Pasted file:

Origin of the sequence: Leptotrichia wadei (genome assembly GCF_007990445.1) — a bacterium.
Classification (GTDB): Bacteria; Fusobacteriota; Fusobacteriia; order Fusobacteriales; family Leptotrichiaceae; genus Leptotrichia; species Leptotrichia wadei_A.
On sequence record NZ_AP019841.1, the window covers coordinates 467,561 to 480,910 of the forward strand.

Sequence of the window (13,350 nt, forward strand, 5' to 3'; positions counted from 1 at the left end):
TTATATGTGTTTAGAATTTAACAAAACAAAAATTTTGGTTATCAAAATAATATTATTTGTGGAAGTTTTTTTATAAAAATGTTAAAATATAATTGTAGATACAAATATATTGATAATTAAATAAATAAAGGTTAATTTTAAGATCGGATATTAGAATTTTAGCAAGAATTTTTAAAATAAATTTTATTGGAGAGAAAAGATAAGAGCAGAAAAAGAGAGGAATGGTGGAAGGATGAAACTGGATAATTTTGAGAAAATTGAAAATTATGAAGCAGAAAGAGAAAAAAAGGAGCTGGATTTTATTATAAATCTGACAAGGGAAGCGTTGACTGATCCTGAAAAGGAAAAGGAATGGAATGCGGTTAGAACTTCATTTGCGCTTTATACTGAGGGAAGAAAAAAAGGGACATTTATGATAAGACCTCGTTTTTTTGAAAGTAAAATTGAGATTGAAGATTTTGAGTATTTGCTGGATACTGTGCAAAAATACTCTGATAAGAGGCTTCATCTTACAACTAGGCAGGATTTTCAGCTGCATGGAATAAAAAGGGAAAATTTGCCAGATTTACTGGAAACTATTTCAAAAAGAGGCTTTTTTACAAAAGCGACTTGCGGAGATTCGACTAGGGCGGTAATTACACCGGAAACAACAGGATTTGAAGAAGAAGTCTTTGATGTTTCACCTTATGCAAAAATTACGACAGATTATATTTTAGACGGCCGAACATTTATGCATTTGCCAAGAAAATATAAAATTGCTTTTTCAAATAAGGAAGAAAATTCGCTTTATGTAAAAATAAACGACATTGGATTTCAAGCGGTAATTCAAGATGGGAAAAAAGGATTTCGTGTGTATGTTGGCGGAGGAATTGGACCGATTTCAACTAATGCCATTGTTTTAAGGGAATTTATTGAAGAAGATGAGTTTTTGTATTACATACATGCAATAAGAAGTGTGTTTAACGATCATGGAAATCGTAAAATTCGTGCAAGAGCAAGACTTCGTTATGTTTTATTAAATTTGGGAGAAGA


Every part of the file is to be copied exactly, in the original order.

Origin of the sequence: Leptotrichia wadei (genome assembly GCF_007990445.1) — a bacterium.
Classification (GTDB): Bacteria; Fusobacteriota; Fusobacteriia; order Fusobacteriales; family Leptotrichiaceae; genus Leptotrichia; species Leptotrichia wadei_A.
On sequence record NZ_AP019841.1, the window covers coordinates 467,561 to 480,910 of the forward strand.

Sequence of the window (13,350 nt, forward strand, 5' to 3'; positions counted from 1 at the left end):
TTATATGTGTTTAGAATTTAACAAAACAAAAATTTTGGTTATCAAAATAATATTATTTGTGGAAGTTTTTTTATAAAAATGTTAAAATATAATTGTAGATACAAATATATTGATAATTAAATAAATAAAGGTTAATTTTAAGATCGGATATTAGAATTTTAGCAAGAATTTTTAAAATAAATTTTATTGGAGAGAAAAGATAAGAGCAGAAAAAGAGAGGAATGGTGGAAGGATGAAACTGGATAATTTTGAGAAAATTGAAAATTATGAAGCAGAAAGAGAAAAAAAGGAGCTGGATTTTATTATAAATCTGACAAGGGAAGCGTTGACTGATCCTGAAAAGGAAAAGGAATGGAATGCGGTTAGAACTTCATTTGCGCTTTATACTGAGGGAAGAAAAAAAGGGACATTTATGATAAGACCTCGTTTTTTTGAAAGTAAAATTGAGATTGAAGATTTTGAGTATTTGCTGGATACTGTGCAAAAATACTCTGATAAGAGGCTTCATCTTACAACTAGGCAGGATTTTCAGCTGCATGGAATAAAAAGGGAAAATTTGCCAGATTTACTGGAAACTATTTCAAAAAGAGGCTTTTTTACAAAAGCGACTTGCGGAGATTCGACTAGGGCGGTAATTACACCGGAAACAACAGGATTTGAAGAAGAAGTCTTTGATGTTTCACCTTATGCAAAAATTACGACAGATTATATTTTAGACGGCCGAACATTTATGCATTTGCCAAGAAAATATAAAATTGCTTTTTCAAATAAGGAAGAAAATTCGCTTTATGTAAAAATAAACGACATTGGATTTCAAGCGGTAATTCAAGATGGGAAAAAAGGATTTCGTGTGTATGTTGGCGGAGGAATTGGACCGATTTCAACTAATGCCATTGTTTTAAGGGAATTTATTGAAGAAGATGAGTTTTTGTATTACATACATGCAATAAGAAGTGTGTTTAACGATCATGGAAATCGTAAAATTCGTGCAAGAGCAAGACTTCGTTATGTTTTATTAAATTTGGGAGAAGA